I must confess: about a third of the way through The Snow Child, I skipped to the end to find out what happens to Faina. Decades of reading behind me and this is the first time I've read an ending out of order. As I read the rest of the book I wondered, what was it about this particular story that pushed me to commit such a sin? I thought about it for days until finally it dawned on me. The novel's emotional suspense hinges on the constant uncertainty of a child's fate - exactly the same anxiety I'm wrestling with as a new mother. Will she live through the night? Will she choke on a strawberry? Will she survive the fall off the jungle gym? Our children crawl, skip, and drive away from us, forever dancing blithely on their tenuous promises of survival. As a mother, I'm learning to tame my nightmares and live squarely in the wild presence of uncertainty, but as a reader, the suspense was unbearable.
Armed with this realization, it was easy to read the rest of The Snow Child as a lovely allegory for parenthood. Even Faina's mysterious provenance, the stuff of fairy-tales and make-believe, scarcely upstages the miracle of cells becoming a child. Mabel wonders "What happened in that cold dark, when frost formed a halo in the child's straw hair and snowflake turned to flesh and bone?... The exact science of one molecule transformed into another - that Mabel could not explain, but then again she couldn't explain how a fetus formed in the womb, cells becoming beating heart and hoping soul." As the mysterious Faina comes and goes, she's a stand-in for any child; hold her too tightly and you'll stifle her spirit. Let her go and you're left, as are Mabel and Jack, to rein in your dark imagination and fortify yourself with trust. And when Faina returns with the seasons, she reminds us that a child returning is never the same child that left. If we mourn too deeply for the sweet-breathed infant, the bonny toddler, the precocious 4-year-old, we fail to fully appreciate the new child that she's constantly becoming.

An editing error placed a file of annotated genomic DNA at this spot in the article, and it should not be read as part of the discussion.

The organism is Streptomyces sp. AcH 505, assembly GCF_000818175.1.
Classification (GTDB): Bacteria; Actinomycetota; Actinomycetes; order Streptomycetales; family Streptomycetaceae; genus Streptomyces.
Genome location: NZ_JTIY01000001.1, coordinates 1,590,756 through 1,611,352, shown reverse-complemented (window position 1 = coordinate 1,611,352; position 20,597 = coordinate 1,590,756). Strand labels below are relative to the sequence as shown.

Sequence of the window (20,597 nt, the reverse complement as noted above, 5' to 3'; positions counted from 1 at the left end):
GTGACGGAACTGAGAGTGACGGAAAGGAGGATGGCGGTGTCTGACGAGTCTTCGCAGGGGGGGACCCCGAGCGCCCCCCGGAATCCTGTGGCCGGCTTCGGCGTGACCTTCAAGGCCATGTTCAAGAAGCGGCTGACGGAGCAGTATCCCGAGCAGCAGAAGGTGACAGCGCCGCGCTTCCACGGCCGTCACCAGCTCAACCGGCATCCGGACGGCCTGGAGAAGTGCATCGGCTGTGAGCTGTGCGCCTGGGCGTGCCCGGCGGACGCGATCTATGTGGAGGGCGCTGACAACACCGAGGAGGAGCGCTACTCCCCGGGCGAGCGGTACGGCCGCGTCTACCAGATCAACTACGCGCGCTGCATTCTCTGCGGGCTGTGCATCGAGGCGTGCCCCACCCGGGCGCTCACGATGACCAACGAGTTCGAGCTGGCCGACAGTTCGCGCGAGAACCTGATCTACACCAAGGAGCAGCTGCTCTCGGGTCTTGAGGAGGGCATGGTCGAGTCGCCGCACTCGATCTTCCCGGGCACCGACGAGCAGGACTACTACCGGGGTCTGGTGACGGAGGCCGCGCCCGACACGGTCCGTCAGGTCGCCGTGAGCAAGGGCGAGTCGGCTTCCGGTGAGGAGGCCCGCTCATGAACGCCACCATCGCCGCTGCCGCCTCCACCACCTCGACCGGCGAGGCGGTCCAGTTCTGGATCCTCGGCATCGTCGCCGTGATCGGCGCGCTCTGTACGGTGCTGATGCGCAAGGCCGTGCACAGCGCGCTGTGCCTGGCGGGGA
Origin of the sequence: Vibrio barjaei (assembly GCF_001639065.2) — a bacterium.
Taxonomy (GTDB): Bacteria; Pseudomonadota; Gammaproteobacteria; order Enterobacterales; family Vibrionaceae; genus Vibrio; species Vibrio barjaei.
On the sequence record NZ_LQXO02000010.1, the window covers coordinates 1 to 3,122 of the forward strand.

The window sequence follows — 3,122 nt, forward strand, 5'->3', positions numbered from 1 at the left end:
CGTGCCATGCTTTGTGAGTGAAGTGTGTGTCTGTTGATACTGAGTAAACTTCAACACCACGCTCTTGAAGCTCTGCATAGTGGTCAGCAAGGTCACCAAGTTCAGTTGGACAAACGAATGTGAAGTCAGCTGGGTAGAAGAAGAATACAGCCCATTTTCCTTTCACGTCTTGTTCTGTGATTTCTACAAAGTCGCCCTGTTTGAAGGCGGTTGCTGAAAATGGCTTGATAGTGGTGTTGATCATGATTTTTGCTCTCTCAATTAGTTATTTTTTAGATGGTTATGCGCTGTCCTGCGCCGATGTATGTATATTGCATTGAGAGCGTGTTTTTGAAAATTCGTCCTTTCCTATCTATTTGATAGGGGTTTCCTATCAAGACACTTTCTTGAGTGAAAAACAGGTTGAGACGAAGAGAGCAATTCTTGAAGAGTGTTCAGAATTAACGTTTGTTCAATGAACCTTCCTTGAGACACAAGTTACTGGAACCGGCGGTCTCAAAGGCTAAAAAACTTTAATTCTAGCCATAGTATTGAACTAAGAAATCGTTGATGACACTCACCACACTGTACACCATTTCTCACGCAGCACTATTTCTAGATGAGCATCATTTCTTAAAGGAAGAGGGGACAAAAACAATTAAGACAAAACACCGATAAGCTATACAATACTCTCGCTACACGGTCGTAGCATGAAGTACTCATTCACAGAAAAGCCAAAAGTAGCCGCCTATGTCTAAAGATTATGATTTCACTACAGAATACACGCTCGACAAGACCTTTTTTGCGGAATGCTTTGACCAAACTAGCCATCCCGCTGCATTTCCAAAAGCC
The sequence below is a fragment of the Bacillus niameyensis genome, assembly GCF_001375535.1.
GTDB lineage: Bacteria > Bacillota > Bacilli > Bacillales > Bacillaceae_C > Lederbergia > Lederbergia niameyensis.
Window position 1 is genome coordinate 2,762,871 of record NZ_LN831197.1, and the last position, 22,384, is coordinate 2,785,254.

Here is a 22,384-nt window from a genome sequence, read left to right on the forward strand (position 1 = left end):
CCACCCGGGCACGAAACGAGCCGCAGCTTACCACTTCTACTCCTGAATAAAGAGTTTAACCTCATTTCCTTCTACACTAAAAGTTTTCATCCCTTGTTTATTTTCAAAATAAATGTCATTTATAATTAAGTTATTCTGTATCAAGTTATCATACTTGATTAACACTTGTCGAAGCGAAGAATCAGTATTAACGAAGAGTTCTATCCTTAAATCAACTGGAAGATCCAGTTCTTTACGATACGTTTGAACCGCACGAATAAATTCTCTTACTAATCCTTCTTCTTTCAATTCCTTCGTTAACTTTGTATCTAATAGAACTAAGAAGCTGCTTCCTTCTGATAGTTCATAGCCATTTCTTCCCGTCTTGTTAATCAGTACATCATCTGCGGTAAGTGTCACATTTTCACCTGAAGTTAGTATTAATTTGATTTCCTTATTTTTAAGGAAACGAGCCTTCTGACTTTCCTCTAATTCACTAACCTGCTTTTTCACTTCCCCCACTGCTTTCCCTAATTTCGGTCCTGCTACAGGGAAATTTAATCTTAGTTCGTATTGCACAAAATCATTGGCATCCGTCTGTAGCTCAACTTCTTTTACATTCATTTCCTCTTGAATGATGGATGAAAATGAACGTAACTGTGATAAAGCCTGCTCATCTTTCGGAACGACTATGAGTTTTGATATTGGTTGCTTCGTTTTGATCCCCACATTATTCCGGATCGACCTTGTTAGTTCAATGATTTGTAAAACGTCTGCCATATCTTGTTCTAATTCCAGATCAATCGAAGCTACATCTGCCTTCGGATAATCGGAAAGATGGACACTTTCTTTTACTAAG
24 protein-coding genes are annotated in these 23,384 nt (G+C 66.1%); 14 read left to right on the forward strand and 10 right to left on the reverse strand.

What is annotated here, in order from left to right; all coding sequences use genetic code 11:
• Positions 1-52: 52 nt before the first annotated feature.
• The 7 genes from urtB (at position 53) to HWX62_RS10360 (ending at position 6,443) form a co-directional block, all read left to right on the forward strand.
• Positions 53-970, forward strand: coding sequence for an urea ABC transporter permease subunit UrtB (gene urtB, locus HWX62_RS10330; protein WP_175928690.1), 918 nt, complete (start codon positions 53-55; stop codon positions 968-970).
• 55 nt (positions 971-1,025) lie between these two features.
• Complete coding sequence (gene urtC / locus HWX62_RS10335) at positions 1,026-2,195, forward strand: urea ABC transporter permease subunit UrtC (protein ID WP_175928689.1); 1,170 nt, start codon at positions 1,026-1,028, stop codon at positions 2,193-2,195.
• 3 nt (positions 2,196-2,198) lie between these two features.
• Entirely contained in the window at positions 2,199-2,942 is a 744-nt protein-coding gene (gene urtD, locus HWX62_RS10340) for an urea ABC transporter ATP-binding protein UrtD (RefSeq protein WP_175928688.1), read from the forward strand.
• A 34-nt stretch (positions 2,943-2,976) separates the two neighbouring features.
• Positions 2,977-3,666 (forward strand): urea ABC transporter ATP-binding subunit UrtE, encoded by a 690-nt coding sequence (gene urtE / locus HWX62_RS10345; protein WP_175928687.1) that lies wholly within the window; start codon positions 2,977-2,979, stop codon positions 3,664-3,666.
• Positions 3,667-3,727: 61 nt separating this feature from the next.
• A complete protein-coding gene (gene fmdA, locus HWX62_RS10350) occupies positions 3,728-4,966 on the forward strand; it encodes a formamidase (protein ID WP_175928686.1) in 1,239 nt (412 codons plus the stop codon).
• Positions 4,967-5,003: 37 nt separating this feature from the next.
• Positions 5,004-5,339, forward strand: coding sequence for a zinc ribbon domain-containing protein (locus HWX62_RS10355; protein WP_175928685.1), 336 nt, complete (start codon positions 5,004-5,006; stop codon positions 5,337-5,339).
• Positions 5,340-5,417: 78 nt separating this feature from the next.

Obviously, my experience of reading this novel was extremely personal. It touched me deeply in a way that I'm not sure it would have had I not identified so closely with its emotional core. So I feel affection for The Snow Child that belies my disappointment in the novel as a whole. Eowyn Ivey's writing is enchanting, a pure pleasure to read. She fleshes out the landscape with striking and sensuous detail, saddles her characters with palpable pain and then blesses them with fleeting moments of contagious bliss. Every one of them is delightfully likeable, if not loveable. Despite the intimacy of their emotional lives, Ivey keeps her characters at a slight remove, which underscores their fairy-tale underpinnings, making them wistful and sweetly sad, rather than deeply, seriously sorrowful.
Perhaps that emotional distance is the reason The Snow Child fails to be the novel I wanted it to be. At nearly 400 pages, this loose, easy novel billows with pleasures of prose, extra storylines and detail, and it really is a great read. Still, I wonder what kind of power might have emerged had Ivey pared it down to 200 pages, or even smaller. I imagine it stunning, more precise in its grief and, consequently, grimmer. While the framework of the story invited me to examine my own parental emotions, I wanted to see her characters live in the quick of those emotions, to fully feel their gravity, to really confront the terror of loss. If Ivey were not such a talented writer, I might be able to put aside such quibbles, but I believe she's capable of a much finer book. Still, The Snow Child as Eowyn Ivey has written it is beautiful, and I imagine that it will charm almost any reader who is tempted to pick it up. Perhaps knowing where I found it lacking will help you decide if The Snow Child is, indeed, the kind of fairy tale you were hoping for.
Watch author Eowyn Ivey discuss her book and book clubs in the video below:
This review was originally published in February 2012, and has been updated for the November 2012 paperback release. Click here to go to this issue.
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